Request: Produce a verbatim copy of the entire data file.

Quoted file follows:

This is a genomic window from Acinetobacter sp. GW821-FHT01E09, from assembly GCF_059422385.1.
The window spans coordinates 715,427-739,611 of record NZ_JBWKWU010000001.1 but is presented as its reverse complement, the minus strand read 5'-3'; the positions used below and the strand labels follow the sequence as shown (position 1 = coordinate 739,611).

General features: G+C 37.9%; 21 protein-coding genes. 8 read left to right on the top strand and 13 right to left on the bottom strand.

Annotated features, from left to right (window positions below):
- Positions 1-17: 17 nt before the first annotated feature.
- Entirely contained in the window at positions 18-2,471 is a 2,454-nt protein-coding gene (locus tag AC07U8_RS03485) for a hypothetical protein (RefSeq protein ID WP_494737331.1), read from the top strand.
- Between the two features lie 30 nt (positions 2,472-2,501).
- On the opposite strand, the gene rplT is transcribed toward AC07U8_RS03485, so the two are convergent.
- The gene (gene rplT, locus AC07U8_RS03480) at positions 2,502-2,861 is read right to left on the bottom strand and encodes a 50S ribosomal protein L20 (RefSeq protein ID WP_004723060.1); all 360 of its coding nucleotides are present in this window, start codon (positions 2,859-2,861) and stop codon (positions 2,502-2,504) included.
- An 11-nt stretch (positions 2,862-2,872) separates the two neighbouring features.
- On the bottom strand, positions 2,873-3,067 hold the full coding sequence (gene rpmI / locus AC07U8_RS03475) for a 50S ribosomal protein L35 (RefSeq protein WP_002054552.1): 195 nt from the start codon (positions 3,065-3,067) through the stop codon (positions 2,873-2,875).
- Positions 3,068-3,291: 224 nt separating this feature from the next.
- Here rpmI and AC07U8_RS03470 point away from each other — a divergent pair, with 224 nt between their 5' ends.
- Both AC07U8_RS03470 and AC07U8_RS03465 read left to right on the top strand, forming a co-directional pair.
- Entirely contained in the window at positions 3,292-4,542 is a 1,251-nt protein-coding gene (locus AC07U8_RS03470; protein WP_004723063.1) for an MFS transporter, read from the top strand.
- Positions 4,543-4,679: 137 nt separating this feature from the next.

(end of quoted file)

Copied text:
This is a genomic window from Acinetobacter sp. GW821-FHT01E09, from assembly GCF_059422385.1.
The window spans coordinates 715,427-739,611 of record NZ_JBWKWU010000001.1 but is presented as its reverse complement, the minus strand read 5'-3'; the positions used below and the strand labels follow the sequence as shown (position 1 = coordinate 739,611).

General features: G+C 37.9%; 21 protein-coding genes. 8 read left to right on the top strand and 13 right to left on the bottom strand.

Annotated features, from left to right (window positions below):
- Positions 1-17: 17 nt before the first annotated feature.
- Entirely contained in the window at positions 18-2,471 is a 2,454-nt protein-coding gene (locus tag AC07U8_RS03485) for a hypothetical protein (RefSeq protein ID WP_494737331.1), read from the top strand.
- Between the two features lie 30 nt (positions 2,472-2,501).
- On the opposite strand, the gene rplT is transcribed toward AC07U8_RS03485, so the two are convergent.
- The gene (gene rplT, locus AC07U8_RS03480) at positions 2,502-2,861 is read right to left on the bottom strand and encodes a 50S ribosomal protein L20 (RefSeq protein ID WP_004723060.1); all 360 of its coding nucleotides are present in this window, start codon (positions 2,859-2,861) and stop codon (positions 2,502-2,504) included.
- An 11-nt stretch (positions 2,862-2,872) separates the two neighbouring features.
- On the bottom strand, positions 2,873-3,067 hold the full coding sequence (gene rpmI / locus AC07U8_RS03475) for a 50S ribosomal protein L35 (RefSeq protein WP_002054552.1): 195 nt from the start codon (positions 3,065-3,067) through the stop codon (positions 2,873-2,875).
- Positions 3,068-3,291: 224 nt separating this feature from the next.
- Here rpmI and AC07U8_RS03470 point away from each other — a divergent pair, with 224 nt between their 5' ends.
- Both AC07U8_RS03470 and AC07U8_RS03465 read left to right on the top strand, forming a co-directional pair.
- Entirely contained in the window at positions 3,292-4,542 is a 1,251-nt protein-coding gene (locus AC07U8_RS03470; protein WP_004723063.1) for an MFS transporter, read from the top strand.
- Positions 4,543-4,679: 137 nt separating this feature from the next.